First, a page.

Prof. Dr. Christian Kassung

Christian Kassung has been Professor of Cultural Techniques and History of Knowledge at the Humboldt-Universität zu Berlin since 2006. He studied German Studies and Physics in Aachen and Cologne. In 1999 he finished his PhD in German Literature at the Universität zu Köln with a dissertation on Robert Musil's “’Der Mann ohne Eigenschaften’ in the discourse of modern physics”. Dissertation in 2007 on the pendulum and its meaning for the history of knowledge. He is also Vice Director of the “Hermann von Helmholtz Center for Cultural Techniques” and Board of Directors member as well as Principal Investigator of the Cluster of Excellence “Image Knowledge Gestaltung. An Interdisciplinary Laboratory”. Research fields: History of knowledge and cultural history of the natural sciences, mainly physics; history and epistemology of accidents; cultural techniques of synchronization; Recent Publications: “Self-Writing Machines: Technology and the Question of the Self”, in: communication +1, vol. 4, article 5, 2015 (online). With Marcelo Caruso (Eds.): “Maschinen”, in: Jahrbuch für Historische Bildungsforschung, Bd. 20, 2015 (Verlag J. Klinkhardt). With Thomas Macho (Eds.): Kulturtechniken der Synchronisation. München/Paderborn, 2013 (Wilhelm Fink).



Cultural Techniques of Analogue Simulation

My research project aims to transfer the question of computer simulation as a specific, digital-born form of knowledge production to experimental systems which already before the advent of the computer as »universal medium« enabled to process massive amounts of data in parallel. The key example is the wind tunnel in which very different physical modellings are simulated. Its history and epistemology are to be studied with a strong focus on the facilities of the »Deutsche Versuchsanstalt für Luftfahrt« at Berlin/Adlershof as an analogue computing system in which the contemporary hydrodynamical knowledge emerged as fine streaks, swirling mist, or waving wind vanes.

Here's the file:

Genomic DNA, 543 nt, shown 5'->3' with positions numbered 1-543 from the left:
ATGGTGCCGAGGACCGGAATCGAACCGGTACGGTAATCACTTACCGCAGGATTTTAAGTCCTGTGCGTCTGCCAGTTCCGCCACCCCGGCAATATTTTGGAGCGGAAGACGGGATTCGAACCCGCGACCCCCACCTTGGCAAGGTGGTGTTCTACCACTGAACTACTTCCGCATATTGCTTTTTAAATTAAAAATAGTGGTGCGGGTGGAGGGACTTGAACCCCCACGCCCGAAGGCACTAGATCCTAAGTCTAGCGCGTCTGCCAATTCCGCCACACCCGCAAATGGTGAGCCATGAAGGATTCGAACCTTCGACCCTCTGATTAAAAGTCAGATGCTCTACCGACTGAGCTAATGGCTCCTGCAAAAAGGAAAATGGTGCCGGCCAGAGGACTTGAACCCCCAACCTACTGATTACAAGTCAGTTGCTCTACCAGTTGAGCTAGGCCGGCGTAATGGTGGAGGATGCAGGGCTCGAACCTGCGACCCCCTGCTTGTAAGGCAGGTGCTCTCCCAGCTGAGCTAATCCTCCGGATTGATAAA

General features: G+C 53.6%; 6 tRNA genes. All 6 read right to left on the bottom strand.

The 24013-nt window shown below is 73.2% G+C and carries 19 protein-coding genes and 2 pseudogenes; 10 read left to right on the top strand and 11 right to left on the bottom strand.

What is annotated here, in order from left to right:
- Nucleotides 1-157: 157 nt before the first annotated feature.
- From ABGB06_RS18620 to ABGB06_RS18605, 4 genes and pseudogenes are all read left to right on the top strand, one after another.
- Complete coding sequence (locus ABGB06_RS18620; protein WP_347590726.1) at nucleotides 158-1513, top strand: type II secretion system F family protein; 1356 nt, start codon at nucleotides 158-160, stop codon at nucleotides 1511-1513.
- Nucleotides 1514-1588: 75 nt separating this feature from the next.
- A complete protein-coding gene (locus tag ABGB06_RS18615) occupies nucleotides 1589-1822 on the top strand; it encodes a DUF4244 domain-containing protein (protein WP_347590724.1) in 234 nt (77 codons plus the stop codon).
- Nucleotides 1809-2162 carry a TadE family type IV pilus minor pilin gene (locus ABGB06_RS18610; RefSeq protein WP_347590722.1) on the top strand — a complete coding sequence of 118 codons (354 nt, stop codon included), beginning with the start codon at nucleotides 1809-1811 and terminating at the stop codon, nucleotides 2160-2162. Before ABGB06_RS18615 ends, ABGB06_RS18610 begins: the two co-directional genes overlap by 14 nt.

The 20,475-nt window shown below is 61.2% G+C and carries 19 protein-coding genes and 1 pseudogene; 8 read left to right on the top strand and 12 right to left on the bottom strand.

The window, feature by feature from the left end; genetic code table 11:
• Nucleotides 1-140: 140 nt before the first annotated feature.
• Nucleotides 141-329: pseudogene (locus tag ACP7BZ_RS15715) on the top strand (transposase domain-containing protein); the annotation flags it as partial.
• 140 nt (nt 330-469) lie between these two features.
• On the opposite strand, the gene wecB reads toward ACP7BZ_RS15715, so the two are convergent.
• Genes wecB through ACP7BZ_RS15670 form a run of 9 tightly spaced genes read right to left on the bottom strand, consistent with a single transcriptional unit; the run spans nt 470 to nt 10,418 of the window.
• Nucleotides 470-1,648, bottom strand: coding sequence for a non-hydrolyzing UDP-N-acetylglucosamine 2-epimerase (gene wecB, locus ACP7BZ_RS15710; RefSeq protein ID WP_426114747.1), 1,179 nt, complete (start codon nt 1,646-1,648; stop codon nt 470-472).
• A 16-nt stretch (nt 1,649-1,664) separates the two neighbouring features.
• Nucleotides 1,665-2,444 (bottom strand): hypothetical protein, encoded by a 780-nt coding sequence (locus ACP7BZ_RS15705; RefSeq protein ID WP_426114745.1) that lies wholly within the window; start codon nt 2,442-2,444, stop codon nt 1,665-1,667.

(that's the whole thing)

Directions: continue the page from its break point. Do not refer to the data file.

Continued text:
The historical precursors of these analogue simulation systems in terms of an empirical and formal enrichment of the existing technological knowledge can be traced back to the 17th century. Initial experiments to measure and optimize the design of water wheels had been performed by Christopher Polem around 1700 and by John Smeaton around 1760. In 1697, Christopher Polhem (Polhammar) founded the first school of engineering in Sweden, the »Laborium mechanicum« at Stockholm, and conducted elaborate test series to improve the efficiency of water wheels with models. John Smeaton received in 1759 the Copley Medal for his hydrodynamical tests of water and wind wheels. Over a period of nearly seven years, Smeaton simulated the physics of different types of water wheels with a scaled-down model that allowed him to measure 13 different parameters. Well known further historical stations were Gustave Eiffel's 1905/06 experiments at Paris or the Wright brothers' wind tunnel trials some years before. On September 20th, 1940, Vannevar Bush suggested none other than Norbert Wiener to use his »differential analyzer« for the design of aircraft wings and cartridge cases.

Calculating and imaging, thus the project's fundamental claim, are deeply interwoven in this simulation practice. They take place as coherent forms of action in the experimental space of the wind tunnel. This leads to the further reaching question whether and to what degree these cultural techniques of analogue simulation constitute a dispositive that successively develops into the digital simulation i.e. of high-energy physics. Thus, what kind of images are formed by the empirical evidence that is produced in the wind tunnel by self-recording?